When an organization implements an Enterprise Resource Planning (ERP) system, the role of the executive decision maker is critical in the way the project is run. If you have been involved in several ERP projects, you can find out about a well-managed project. There is a sense of excitement and optimism, people have a positive view of the new system, there is active participation in discussions, and as decisions are made by decision makers, people quickly move to the next topic on the list.
Then there are poorly managed projects. Execution has significantly exceeded target runtimes, costs are beyond budget by staggering proportions, there is no end in sight and people may not even know what the end looks like. Property moves around, people don’t know what’s going on and have no say in anything.
The executive decision maker makes the difference between the two implementation scenarios. This person has a well-thought-out strategy for what the ERP project will accomplish and then controls the implementation phase to ensure that the strategy is followed.
Why is implementation different from selection?
In the previous two blogs in this series, I covered how the executive decision maker approached the selection phase of an ERP system. The reason for having a separate section on implementation is that sometimes some executive decision makers are involved.
In the implementation phase, the focus of decision makers should be on four factors:
- general objective
- Control the schedule
- Resource allocation
- Risk Management
the management of change
As I mentioned in Part Two of this series, ERP leads to intermittent change, so managing change is also the responsibility of the executive decision maker.
When a new ERP system is introduced, affected individuals typically focus on several outcomes including fear of new technology, not being able to perform required duties, or having to move to a new job they don’t know how to do. Thus, their behavior can be considered resistance to change.
Executives need a rigorous change management approach such as choosing ERP and implementing their project. You should focus on managing the people side of change, helping employees be ready, willing and able to make the transformation and adopt the new way of working.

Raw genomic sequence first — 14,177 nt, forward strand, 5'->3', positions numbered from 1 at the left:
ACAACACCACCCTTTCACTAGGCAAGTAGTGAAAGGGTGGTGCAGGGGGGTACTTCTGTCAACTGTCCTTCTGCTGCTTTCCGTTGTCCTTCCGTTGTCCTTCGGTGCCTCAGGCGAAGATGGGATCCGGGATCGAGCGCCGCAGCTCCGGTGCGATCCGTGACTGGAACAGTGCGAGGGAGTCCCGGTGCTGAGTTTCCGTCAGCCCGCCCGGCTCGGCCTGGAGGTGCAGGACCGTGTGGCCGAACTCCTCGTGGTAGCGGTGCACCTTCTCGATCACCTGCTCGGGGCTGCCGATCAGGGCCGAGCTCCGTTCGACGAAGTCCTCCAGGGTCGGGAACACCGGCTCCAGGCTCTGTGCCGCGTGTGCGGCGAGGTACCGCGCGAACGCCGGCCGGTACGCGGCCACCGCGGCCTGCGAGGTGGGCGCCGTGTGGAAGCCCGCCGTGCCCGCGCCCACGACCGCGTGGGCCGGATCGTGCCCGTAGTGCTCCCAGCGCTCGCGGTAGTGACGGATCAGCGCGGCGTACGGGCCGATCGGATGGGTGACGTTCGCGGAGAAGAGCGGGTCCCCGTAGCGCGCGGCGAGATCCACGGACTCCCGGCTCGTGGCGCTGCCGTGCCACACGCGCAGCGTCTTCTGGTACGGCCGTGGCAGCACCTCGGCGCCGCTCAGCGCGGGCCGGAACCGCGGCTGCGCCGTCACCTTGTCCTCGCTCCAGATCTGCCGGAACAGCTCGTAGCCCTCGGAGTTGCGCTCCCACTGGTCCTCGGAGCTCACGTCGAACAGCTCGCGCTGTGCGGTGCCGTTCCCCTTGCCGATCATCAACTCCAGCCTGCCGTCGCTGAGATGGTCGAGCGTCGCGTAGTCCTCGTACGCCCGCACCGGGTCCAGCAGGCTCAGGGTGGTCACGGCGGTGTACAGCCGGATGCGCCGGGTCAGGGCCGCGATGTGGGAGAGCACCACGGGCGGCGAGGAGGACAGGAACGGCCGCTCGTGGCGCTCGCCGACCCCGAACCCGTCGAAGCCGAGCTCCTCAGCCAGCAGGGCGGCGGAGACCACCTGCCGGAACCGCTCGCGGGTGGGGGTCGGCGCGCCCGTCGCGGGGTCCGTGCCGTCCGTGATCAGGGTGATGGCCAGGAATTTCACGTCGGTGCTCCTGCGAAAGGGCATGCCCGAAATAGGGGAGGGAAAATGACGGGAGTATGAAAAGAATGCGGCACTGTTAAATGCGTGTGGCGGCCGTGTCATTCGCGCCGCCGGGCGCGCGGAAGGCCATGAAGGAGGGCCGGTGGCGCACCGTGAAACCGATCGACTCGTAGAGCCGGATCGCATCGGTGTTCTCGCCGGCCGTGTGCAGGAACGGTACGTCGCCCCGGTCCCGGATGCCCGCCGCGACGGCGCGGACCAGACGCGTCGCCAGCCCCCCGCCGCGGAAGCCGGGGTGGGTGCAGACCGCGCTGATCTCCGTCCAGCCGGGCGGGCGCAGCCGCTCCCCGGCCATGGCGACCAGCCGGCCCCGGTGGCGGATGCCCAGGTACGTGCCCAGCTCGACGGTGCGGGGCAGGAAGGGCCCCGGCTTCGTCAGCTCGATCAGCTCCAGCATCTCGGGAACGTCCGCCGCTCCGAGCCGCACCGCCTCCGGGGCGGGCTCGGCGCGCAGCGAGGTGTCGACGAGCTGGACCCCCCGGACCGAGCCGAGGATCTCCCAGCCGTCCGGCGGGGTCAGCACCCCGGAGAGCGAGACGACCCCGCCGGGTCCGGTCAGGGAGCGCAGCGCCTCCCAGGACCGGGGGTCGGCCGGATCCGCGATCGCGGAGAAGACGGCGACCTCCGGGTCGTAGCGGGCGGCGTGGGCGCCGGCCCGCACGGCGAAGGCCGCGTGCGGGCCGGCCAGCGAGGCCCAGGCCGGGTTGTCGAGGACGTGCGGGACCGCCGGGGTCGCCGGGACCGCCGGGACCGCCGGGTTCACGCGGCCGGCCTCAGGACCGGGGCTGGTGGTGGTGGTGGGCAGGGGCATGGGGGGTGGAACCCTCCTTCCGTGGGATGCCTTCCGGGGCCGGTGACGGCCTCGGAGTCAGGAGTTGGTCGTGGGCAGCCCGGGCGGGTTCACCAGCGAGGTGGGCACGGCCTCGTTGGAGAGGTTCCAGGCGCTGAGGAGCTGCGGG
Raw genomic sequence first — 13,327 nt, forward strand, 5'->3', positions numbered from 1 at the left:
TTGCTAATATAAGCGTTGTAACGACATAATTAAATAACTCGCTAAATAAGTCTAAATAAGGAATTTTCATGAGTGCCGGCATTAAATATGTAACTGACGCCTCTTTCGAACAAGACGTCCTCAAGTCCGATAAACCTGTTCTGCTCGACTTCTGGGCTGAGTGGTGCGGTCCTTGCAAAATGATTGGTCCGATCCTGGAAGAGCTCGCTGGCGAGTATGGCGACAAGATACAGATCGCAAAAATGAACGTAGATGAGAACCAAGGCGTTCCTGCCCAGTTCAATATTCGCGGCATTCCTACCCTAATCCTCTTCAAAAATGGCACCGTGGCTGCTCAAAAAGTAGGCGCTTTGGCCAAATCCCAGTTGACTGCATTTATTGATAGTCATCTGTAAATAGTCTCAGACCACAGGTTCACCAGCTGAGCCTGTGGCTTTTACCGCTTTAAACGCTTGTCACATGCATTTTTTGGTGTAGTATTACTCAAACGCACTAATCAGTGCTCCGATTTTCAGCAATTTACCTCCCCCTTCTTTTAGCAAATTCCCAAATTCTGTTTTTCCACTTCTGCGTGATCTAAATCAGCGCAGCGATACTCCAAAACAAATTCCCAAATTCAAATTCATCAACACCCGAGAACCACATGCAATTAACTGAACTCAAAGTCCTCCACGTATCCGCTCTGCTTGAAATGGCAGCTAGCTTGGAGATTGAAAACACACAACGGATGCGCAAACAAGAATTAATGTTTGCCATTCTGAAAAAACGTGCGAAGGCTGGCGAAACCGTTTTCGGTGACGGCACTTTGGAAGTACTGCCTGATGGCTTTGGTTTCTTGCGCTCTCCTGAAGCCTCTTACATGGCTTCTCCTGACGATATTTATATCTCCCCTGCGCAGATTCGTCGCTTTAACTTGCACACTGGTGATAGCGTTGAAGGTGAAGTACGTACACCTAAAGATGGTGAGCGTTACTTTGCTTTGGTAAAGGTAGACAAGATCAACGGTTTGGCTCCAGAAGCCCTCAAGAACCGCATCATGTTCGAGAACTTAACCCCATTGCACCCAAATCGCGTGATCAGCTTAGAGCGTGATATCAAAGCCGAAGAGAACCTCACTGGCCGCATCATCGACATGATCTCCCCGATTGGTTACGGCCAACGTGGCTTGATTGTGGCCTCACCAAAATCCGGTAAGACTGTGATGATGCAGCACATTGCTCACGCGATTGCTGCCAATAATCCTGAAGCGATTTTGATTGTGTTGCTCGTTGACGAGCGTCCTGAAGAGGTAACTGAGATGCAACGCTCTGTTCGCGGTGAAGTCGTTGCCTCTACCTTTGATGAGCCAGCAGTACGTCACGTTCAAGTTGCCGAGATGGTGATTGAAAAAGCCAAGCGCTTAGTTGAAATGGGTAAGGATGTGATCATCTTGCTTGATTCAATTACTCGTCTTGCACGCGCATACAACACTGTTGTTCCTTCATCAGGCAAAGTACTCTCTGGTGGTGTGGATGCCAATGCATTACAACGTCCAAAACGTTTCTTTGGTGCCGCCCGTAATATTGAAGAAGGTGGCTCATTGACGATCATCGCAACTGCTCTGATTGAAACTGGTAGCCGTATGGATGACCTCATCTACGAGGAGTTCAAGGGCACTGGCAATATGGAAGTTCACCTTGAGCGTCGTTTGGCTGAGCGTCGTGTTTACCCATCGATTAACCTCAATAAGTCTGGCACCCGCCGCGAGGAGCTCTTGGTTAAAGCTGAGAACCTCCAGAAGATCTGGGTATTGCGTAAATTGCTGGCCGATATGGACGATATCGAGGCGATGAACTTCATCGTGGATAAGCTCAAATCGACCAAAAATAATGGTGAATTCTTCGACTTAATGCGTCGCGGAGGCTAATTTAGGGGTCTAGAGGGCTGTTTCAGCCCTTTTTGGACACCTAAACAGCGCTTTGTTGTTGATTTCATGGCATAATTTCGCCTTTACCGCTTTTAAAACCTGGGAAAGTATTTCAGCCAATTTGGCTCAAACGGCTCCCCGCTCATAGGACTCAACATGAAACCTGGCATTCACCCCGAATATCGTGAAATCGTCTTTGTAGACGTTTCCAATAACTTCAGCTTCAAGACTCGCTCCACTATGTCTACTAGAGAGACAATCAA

The reason why the company decides to move to an ERP system is that it should be a complete change from any previous systems. The way this is achieved is in the implementation phase.
It is up to the executive decision maker to ensure that everyone has absolute clarity up front about what the goal of an ERP project is. Then as the project progresses, focus is placed on that goal. The danger is when people begin to lose sight of the business goal that was the cause of the project and turn to the project’s self-centered goals.
When determining the timeline for implementation, consideration should be given to the magnitude of changes that will occur. The decision maker’s job is to highlight critical aspects of implementation and prevent less problems from hijacking progress toward the goal.
The executive decision maker must ensure that the implementation project has sufficient resources to achieve the goal and match the change you are trying to achieve. Executives often raise the issue of not having enough time to devote to implementing ERP. Therefore, responsibilities must be delegated.
There are three groups to which accountability is delegated during implementation.
- steering committee
- Project manager
- process owners
The Steering Committee shall take full responsibility for the following elements of the project:
- Commitment to project resources in terms of money and staff
- Monitor project progress and impact on the organization
- Empower the project team, specifically the project manager, to make decisions
- Solve escalated issues
- Confirm key decisions such as commissioning and completion of project deliverables at the end of the implementation project
Organizations do not necessarily have management with the necessary skills and experience to manage an ERP project. You need maturity in delivering large projects and managing an ERP project internally. Delegating the management of an implementation project to an external project manager is often the best way to ensure that implementation is going according to plan.